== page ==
The end-of-year drama that played out in Washington as the President and Congress negotiated over Fiscal Cliff legislation is behind us for now. The result is the American Taxpayer Relief Act of 2012.
We enter 2013 with some relief that legislation was passed, some delight in the permanence of the new law, some irritation that the result was not the comprehensive solution needed, and some trepidation that this is just an intermission until the Federal Government is faced with the need to raise the debt ceiling in early 2013.
For now, however, we have a new set of tax rules with which to comply and plan.
Anyone paying attention to the news in December knew that income tax rates were the primary focus of the negotiations. Without intervention, rates across the board would have increased to Clinton-era levels, and while the President was looking for increased rates on couples who earned more than $250,000, Republicans fought for keeping all tax brackets at 2012 levels. The final compromise made permanent the six tax brackets from 10 to 35 percent and added a new tax rate of 39.6 percent which would apply to incomes above $450,000 for couples ($400,000 for singles).
In addition to the new tax rate imposed by the American Taxpayer Relief Act, higher income families ($250,000 for couples, $200,000 for singles) will also be subject to new taxes ensuing from the Affordable Care Act of 2010. These include a 0.9% Medicare tax on wages above the threshold and a 3.8% tax on most types of investment income. The 3.8% tax applies to the lesser of net investment income or adjusted gross income in excess of the threshold amounts. It does not apply to taxpayers with no investment income, nor those whose adjusted gross income is below the threshold. (Confused? Call if you want an explanation!)
Alternative Minimum Tax Relief
The most expensive part of the American Taxpayer Relief Act, with a cost of $1.8T was a permanent fix to the Alternative minimum Tax. “Fix” is a relative term as the permanent solution does not do away with the flawed AMT system, but only raises the exemption amount and indexes it for inflation going forward. “Cost” is also a relative term in Washington and refers to taxes that would have otherwise been collected if they had done nothing. We have been living with a “fixed” system for the past decade, so there will be no net affect to taxpayers other than eliminating the fear that the fix will expire.
Capital Gains and Dividends
The American Taxpayer Relief Act creates a new 20% tax rate on capital gains and dividends for taxpayers whose AGI is above the threshold for the top marginal rate. This, along with the Affordable Care Act, brings dramatic changes in the complexity and structure of capital gains and dividends taxes for 2013 (which is why, for some clients, capital gains were realized in 2012). There are now four potential tax brackets for long-term capital gains and dividends.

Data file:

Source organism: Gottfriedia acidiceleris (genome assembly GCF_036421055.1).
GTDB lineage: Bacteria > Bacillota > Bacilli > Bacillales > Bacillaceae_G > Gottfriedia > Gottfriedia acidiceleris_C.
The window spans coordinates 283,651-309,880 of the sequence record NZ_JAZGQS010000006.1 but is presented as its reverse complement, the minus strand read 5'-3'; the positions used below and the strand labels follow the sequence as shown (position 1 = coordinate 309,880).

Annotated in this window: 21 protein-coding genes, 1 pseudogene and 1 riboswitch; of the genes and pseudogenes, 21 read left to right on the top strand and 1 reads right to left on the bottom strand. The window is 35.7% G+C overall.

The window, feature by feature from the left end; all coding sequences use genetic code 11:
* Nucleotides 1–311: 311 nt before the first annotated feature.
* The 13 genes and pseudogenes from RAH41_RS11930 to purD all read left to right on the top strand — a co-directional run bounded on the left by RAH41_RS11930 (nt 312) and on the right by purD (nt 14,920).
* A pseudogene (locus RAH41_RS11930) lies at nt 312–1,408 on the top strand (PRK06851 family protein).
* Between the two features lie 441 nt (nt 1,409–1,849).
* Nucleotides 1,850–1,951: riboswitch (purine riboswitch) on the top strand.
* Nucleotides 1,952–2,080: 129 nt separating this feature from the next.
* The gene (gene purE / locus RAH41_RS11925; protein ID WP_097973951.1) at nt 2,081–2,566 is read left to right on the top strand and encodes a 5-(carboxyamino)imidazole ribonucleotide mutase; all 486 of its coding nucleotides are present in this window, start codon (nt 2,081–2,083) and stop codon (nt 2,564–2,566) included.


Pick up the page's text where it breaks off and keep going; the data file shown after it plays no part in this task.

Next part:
• Zero percent for taxpayers in the 10 and 15 percent marginal brackets
• 15 percent for taxpayers in other brackets up until the 3.8% investment income tax kicks in ($250,000 for couples, $200,000 for singles)
• 18.8 percent (15% plus 3.8%) once the 3.8% tax is applicable but before ordinary income passes the upper bracket threshold ($450,000 for couples, $400,000 for singles)
• 23.8 percent (20% plus 3.8%) once a tax payer is above the threshold for the top income tax bracket ($450,000 for couples, $400,000 for singles)
Deduction Phase Outs
The American Taxpayer Relief Act re-introduces the phase out of both personal exemptions and itemized deductions, which effectively increase marginal tax rates for higher-income individuals. The phase outs begin when AGI is $300,000 for couples and $250,000 for singles. While the tax consequence of these phase outs may prove relatively small for most taxpayers, the unnecessary complexity is very discouraging and will require proactive planning to avoid unexpected surprises..
The new law did not extend the 2% temporary payroll tax holiday that has been in place since 2011. As a result, employees earning the maximum amount of FICA taxable wages ($113,700) with see $2,274 less in take home pay over the course of the year..
Estate, Gift and Generation-Skipping Taxes
Remarkably, the American Taxpayer Relief Act makes permanent the once ever-changing U.S. transfer tax system, and does so with favorable terms. The law locks in the $5M per person exemption amount (which adjusted for inflation is approximately $5.25M in 2013) and permanently unifies the gift, estate and generation skipping tax regimes. The tax rate above the exemption amount is 40% going forward.
The law also extended (from one to five years) a variety of tax breaks, credits, and benefits that were scheduled to expire at year end. Included are unemployment benefits, deductions for state and local sales taxes, tuition credits, and various business tax credits.
Qualified Charitable Distributions
At various times in the past (and with frustrating inconsistency) Congress has allowed individuals age 70 ½ or older to make contributions to charitable organizations directly from IRAs, while counting that contribution towards their required minimum distributions (RMD). The law extends this provision through 2013 and retroactively accommodates reclassification of some 2012 RMDs.
At the end of the day, wealthy families will see their tax bills rise, but the permanence of the law also provides much needed clarity and certainty, and should make long-term tax planning more effective.